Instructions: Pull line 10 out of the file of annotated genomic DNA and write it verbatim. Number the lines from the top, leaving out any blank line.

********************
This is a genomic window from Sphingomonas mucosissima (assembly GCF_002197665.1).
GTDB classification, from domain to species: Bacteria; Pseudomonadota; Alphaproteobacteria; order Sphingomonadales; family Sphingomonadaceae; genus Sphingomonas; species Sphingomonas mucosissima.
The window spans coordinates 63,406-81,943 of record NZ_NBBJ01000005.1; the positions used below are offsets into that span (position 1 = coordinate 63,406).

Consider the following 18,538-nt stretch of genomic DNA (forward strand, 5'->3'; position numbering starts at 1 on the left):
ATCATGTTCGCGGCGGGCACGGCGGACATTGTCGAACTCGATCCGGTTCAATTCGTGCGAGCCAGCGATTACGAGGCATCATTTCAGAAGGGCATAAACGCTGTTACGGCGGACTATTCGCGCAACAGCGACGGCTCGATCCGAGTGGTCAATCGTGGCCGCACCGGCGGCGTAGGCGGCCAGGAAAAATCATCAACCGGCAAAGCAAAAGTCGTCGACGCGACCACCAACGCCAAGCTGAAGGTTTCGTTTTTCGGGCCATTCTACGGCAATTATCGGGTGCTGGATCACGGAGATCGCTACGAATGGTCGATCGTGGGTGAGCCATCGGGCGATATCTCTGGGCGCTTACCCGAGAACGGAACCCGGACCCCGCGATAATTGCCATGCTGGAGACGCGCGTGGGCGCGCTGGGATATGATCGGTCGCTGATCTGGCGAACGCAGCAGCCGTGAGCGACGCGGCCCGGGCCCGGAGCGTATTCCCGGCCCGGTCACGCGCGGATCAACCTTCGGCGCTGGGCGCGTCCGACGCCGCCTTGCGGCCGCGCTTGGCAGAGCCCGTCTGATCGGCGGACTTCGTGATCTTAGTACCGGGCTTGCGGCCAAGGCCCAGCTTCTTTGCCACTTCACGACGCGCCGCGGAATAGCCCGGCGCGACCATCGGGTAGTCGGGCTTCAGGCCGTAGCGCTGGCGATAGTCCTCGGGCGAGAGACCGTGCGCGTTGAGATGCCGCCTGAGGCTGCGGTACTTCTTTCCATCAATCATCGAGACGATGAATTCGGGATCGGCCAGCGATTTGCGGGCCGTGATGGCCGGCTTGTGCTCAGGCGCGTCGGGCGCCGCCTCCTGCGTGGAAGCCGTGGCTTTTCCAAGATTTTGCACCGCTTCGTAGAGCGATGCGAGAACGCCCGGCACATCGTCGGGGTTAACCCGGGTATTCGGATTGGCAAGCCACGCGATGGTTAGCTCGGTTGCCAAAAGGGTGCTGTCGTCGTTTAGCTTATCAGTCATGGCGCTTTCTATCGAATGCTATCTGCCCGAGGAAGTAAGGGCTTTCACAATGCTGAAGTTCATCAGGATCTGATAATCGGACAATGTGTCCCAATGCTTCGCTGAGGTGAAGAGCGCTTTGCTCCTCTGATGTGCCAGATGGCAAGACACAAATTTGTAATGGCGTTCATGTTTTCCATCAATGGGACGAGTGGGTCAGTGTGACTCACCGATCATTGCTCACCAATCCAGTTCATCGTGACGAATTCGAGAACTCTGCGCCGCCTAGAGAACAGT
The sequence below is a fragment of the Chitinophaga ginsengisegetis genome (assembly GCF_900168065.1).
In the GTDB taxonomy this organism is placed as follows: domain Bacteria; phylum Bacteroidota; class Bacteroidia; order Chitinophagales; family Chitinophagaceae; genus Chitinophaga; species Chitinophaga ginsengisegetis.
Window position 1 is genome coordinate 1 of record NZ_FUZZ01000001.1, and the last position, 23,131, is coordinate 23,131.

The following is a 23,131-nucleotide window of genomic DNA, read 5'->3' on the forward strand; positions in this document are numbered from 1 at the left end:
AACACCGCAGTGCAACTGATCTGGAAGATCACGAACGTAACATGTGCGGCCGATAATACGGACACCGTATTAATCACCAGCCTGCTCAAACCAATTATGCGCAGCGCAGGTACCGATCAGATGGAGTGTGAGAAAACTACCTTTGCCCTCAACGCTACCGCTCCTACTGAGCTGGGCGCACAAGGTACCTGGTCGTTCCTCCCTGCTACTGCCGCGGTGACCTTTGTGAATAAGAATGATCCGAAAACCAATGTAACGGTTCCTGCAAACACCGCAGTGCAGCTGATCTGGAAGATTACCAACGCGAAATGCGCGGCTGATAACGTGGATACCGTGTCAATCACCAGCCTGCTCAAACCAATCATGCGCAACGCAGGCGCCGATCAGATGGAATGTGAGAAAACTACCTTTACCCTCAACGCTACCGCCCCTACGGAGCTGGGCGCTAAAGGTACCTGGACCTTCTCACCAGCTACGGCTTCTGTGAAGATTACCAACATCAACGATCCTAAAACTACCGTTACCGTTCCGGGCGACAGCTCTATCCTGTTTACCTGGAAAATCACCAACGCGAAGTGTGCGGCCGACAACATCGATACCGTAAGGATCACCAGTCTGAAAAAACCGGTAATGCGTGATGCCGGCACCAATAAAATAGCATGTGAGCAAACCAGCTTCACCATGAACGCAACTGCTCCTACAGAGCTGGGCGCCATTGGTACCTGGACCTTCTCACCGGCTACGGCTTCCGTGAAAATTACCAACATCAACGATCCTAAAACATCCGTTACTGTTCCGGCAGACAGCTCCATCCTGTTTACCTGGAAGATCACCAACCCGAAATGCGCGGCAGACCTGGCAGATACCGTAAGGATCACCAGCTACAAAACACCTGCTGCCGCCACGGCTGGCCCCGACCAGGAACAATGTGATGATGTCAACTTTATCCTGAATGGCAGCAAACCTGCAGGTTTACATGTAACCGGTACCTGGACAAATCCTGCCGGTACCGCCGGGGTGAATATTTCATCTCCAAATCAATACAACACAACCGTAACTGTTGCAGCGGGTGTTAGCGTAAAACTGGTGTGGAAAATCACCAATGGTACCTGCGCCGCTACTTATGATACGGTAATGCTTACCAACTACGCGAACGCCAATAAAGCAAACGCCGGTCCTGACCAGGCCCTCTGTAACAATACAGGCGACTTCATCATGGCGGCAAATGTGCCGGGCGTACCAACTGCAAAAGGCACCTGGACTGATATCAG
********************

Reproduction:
AACACCGCAGTGCAACTGATCTGGAAGATCACGAACGTAACATGTGCGGCCGATAATACGGACACCGTATTAATCACCAGCCTGCTCAAACCAATTATGCGCAGCGCAGGTACCGATCAGATGGAGTGTGAGAAAACTACCTTTGCCCTCAACGCTACCGCTCCTACTGAGCTGGGCGCACAAGGTACCTGGTCGTTCCTCCCTGCTACTGCCGCGGTGACCTTTGTGAATAAGAATGATCCGAAAACCAATGTAACGGTTCCTGCAAACACCGCAGTGCAGCTGATCTGGAAGATTACCAACGCGAAATGCGCGGCTGATAACGTGGATACCGTGTCAATCACCAGCCTGCTCAAACCAATCATGCGCAACGCAGGCGCCGATCAGATGGAATGTGAGAAAACTACCTTTACCCTCAACGCTACCGCCCCTACGGAGCTGGGCGCTAAAGGTACCTGGACCTTCTCACCAGCTACGGCTTCTGTGAAGATTACCAACATCAACGATCCTAAAACTACCGTTACCGTTCCGGGCGACAGCTCTATCCTGTTTACCTGGAAAATCACCAACGCGAAGTGTGCGGCCGACAACATCGATACCGTAAGGATCACCAGTCTGAAAAAACCGGTAATGCGTGATGCCGGCACCAATAAAATAGCATGTGAGCAAACCAGCTTCACCATGAACGCAACTGCTCCTACAGAGCTGGGCGCCATTGGTACCTGGACCTTCTCACCGGCTACGGCTTCCGTGAAAATTACCAACATCAACGATCCTAAAACATCCGTTACTGTTCCGGCAGACAGCTCCATCCTGTTTACCTGGAAGATCACCAACCCGAAATGCGCGGCAGACCTGGCAGATACCGTAAGGATCACCAGCTACAAAACACCTGCTGCCGCCACGGCTGGCCCCGACCAGGAACAATGTGATGATGTCAACTTTATCCTGAATGGCAGCAAACCTGCAGGTTTACATGTAACCGGTACCTGGACAAATCCTGCCGGTACCGCCGGGGTGAATATTTCATCTCCAAATCAATACAACACAACCGTAACTGTTGCAGCGGGTGTTAGCGTAAAACTGGTGTGGAAAATCACCAATGGTACCTGCGCCGCTACTTATGATACGGTAATGCTTACCAACTACGCGAACGCCAATAAAGCAAACGCCGGTCCTGACCAGGCCCTCTGTAACAATACAGGCGACTTCATCATGGCGGCAAATGTGCCGGGCGTACCAACTGCAAAAGGCACCTGGACTGATATCAG